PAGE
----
An Emerging Consensus About Novartis’s New Potential Blockbuster

Last year it became clear that Novartis had a potential blockbuster with its new heart failure drug, LCZ696, which is an angiotensin receptor- neprilysin inhibitor (ARNi) consisting of the company’s own well-known angiotensin receptor blocker valsartan (Diovan) and a novel compound, the neprilysin inhibitor sacubitiril. The results of the PARADIGM trial, which was stopped early because of a large and highly significant reduction in cardiovascular mortality, electrified the cardiovascular community. But the trial also sparked a lot of controversy when skeptics raised questions suggesting that the results were not nearly as impressive as the investigators reported.

Following the initial excitement and discussion we are now starting to get a more measured and realistic view of the drug and the trial. In recent days two important secondary PARADIGM papers have been published. A paper in Circulation looks at the experience of trial participants who didn’t die. A paper in European Heart Journal performs some sophisticated statistical wizardry to estimate how LCZ696 would have performed against placebo instead of an active comparator. It will probably come as no surprise that both papers are highly positive. The Circulation paper shows that LCZ696 was effective in preventing progression of heart failure. The EHJ paper concludes that if it had been compared to placebo in a contemporary, otherwise well-treated population LCZ696 would have produced “striking reductions in cardiovascular and all-cause mortality, as well as heart failure hospitalization.”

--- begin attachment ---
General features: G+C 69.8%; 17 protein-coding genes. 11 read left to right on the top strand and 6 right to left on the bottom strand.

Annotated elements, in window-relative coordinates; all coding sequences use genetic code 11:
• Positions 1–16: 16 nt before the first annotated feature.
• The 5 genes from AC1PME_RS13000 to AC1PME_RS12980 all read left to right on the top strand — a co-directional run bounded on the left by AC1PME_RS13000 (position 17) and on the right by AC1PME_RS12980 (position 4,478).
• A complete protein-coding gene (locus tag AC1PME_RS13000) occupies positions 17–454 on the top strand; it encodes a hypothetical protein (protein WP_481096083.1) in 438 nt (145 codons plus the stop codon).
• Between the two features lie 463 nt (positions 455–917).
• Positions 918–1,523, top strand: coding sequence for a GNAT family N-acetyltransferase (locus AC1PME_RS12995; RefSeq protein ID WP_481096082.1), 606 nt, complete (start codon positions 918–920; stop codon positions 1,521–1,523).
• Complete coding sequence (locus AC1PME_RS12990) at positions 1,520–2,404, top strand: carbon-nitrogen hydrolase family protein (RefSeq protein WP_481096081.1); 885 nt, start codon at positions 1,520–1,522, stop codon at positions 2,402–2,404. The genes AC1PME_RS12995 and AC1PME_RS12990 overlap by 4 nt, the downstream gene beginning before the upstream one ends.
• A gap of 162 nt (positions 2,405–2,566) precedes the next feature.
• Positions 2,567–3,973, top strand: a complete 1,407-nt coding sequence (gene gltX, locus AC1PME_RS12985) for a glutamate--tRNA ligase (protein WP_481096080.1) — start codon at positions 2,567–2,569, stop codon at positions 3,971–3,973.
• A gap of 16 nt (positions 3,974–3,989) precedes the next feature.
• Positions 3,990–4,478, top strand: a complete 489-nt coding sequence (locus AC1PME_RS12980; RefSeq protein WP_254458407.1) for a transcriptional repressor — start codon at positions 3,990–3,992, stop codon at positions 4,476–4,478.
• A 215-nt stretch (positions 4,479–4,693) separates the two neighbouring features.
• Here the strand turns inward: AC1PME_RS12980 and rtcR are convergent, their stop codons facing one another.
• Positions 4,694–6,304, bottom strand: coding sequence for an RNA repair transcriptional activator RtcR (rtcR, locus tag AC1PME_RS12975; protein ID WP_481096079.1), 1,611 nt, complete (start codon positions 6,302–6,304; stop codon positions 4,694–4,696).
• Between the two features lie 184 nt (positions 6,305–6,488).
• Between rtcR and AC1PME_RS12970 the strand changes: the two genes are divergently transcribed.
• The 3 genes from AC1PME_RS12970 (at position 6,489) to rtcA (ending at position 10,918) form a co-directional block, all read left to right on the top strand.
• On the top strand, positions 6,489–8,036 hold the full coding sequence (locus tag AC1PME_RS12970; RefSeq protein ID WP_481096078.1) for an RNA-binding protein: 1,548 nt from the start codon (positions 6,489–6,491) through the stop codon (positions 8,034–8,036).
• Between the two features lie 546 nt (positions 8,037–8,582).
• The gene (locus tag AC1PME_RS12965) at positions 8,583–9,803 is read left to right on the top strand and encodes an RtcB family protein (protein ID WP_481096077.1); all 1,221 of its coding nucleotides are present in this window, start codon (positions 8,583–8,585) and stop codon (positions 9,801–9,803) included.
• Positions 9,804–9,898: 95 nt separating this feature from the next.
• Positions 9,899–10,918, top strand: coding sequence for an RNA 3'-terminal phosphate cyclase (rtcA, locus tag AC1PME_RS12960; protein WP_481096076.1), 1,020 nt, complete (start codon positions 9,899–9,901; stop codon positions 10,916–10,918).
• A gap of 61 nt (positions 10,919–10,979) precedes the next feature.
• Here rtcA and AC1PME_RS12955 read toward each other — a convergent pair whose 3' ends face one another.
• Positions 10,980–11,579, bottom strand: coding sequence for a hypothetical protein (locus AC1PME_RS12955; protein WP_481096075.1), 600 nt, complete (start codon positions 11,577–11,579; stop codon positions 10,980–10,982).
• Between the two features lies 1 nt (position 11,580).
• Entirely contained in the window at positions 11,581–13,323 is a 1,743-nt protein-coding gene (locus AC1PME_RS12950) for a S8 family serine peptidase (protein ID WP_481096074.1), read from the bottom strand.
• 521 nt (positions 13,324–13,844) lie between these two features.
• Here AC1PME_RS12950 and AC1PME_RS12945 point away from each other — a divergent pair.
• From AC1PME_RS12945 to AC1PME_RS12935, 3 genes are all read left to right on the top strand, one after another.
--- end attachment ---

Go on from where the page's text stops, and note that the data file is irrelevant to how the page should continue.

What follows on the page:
Far more important than these papers, in my view, are the accompanying editorials. The Circulation editorialist, Henry Krum, is an influential Australian cardiologist and the EHJ editorialist, Duke University cardiologist Rob Califf, is one of the most influential and respected cardiologists in the world…

Click here to read the full post on Forbes.

 

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